The Enchanted Life of Adam Hope by Rhonda Riley (Ecco Books; 432 pages; $15.99).
“My husband was not one of us,” Evelyn Hope reluctantly reveals. “He remains, after decades, a mystery to me. Inexplicable. Yet, in many ways, and on most days, he was an ordinary man.” So begins Rhonda Riley’s unusual, unique, and nuanced debut, The Enchanted Life of Adam Hope. Riley immediately arouses the curiosity of readers and also hooks them. For a few hours, nothing else matters.
Or that is how it was for me, at least. I still cannot get Adam and Evelyn Hope out of my head, and that is a testament to Riley’s epic love story. Riley fuses historical fiction with elements of mystery and the supernatural in The Enchanted Life of Adam Hope to create a story that crosses genres and beguiles until the very last page.
The tale is actually one big flashback. After years and years of keeping the truth close to her chest, an elderly Evelyn finally opens up about her husband. She can no longer keep silent after seeing a photo of her youngest daughter, Sarah, whose formerly Caucasian features have metamorphosed into Asian characteristics. Evelyn knows the photo has not been altered; Sarah is Adam’s daughter, after all.
This is Adam’s story (the novel was originally titled Adam Hope: A Geography), but it is also Evelyn’s, for she is “the one left to do the telling.” In her sage and sure voice, Evelyn attempts to explain the unexplained.
At 17, Evelyn is sent to work on her deceased aunt and uncle’s farm in North Carolina, where the soil consists of deep and hard red clay. In the days just after World War II, Evelyn labors from sun-up to sundown but senses a change coming, though she has no idea how profound the change will be or in what guise the transformation will take.
One rainy day, Evelyn comes upon a puddle, which she thinks is full of nothing but water and mud. She is beyond surprised to discover the body of a man there, a man who is very much alive, though strange and slightly misshapen. Mud and scars cover the man’s body. He must be a solider, she thinks, but far from the battlefield. After she takes the man inside and cares for him, miraculously, he heals. The kicker is that he also changes form. To Evelyn’s disbelief, the man grows to strongly resemble her; the two could be twins, in fact.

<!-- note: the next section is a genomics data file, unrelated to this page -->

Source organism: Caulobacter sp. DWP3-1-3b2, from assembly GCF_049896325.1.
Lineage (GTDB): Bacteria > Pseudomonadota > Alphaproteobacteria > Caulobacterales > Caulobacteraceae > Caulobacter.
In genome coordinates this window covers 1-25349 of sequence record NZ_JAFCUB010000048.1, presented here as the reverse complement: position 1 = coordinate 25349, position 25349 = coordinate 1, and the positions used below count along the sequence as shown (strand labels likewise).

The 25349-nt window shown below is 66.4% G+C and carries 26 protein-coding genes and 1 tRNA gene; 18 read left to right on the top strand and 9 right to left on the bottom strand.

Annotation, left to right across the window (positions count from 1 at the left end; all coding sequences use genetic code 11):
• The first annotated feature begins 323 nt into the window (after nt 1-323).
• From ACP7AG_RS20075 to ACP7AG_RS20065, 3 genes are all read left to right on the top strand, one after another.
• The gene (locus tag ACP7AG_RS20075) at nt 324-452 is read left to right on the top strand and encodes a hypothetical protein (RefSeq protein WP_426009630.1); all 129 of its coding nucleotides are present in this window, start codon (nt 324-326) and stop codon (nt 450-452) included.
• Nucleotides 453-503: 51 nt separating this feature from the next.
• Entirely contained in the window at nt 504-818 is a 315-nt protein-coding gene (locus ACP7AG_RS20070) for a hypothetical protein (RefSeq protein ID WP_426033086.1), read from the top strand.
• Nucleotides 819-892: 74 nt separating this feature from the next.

Evelyn does not question. To her, “Addie” is a gift. “To have her come up literally from the land I loved seemed natural, a fit to my heart’s logic. The land’s response to my love. So when fate gave me Addie, I let her be given.”
We know Addie is special, and she continues to astound us, especially when Evelyn decides she is ready for marriage and children. Addie changes form once again to become “Adam Hope.” Riley creates a character, unlike all others, who literally takes on the image of others. When Riley delves into the unknown, she takes us with her.
Riley also imagines a very tangible sense of fear. Instinctively, Evelyn knows there are those who would not understand Adam in the way she does. No one can know who or what Adam is or where he truly comes from. The situation has the potential to become volatile, and both Evelyn and Adam know this. Yet Adam counters: “Do you know who you are, Evelyn? Who all of you are? Where do you come from? You don’t know any more than I do.”
Clearly, Adam is from the land and of the land: he can be molded like clay. Riley uses this unconventional character to give us a geography of a body and of love, land, and family. Adam and Evelyn begin an idyllic life together; everything seems perfect and no one challenges who or what Adam is. He communes with horses, people, and nature in a way that is reminiscent of how Edgar Sawtelle communicates with dogs.
Adam Hope pulls you in like a magnet and entices you to stay a while. Before long, you are entranced by his beautiful music, his way with all creatures, and, above all, by Riley’s captivating and clear language.
Uncertainty, fear, and calamity soon mar the landscape of the couple’s happy home and force them to flee. I could not help but draw comparisons to Adam and Eve’s expulsion from the Garden. Yet, Adam and Evelyn get lucky and find a new kind of Eden and a new home, at least until tragedy strikes their family again.
The Enchanted Life of Adam Hope explores the notion of the self versus the other; the familiar versus the strange; intimacy versus distance; and the known versus the unknown. Riley takes us to places we have never been before in her animated and charismatic debut perfect for fans of The Story of Edgar Sawtelle and The Time Traveler’s Wife.
This novel was sold at auction, with several publishers placing bids to nab Riley’s story. It’s easy to understand why. The Enchanted Life of Adam Hope is a beautifully and ingeniously told tale. Adam Hope is an understated yet formidable character, a man who is otherworldly but never alien, astonishing and ethereal but never inconceivable. Riley gently reminds us that unconditional love and acceptance matter more than difference.
Rhonda’s Tour Stops
Monday, April 22nd: Bookmagnet’s Blog
Tuesday, April 23rd: Kritters Ramblings
Wednesday, April 24th: A Chick Who Reads
Thursday, April 25th: Sara’s Organized Chaos
Monday, April 29th: No More Grumpy Bookseller
Monday, May 6th: A Night’s Dream of Books
Tuesday, May 7th: Giraffe Days
Thursday, May 9th: Book Snob
Thursday, May 9th: Tiffany’s Bookshelf
Tuesday, May 14th: Bibliophiliac
I am giving away a brand new copy of The Enchanted Life of Adam Hope. Giveaway ends Friday, April 26, at 5 pm ET. I will use random.org to choose a winner. Good luck!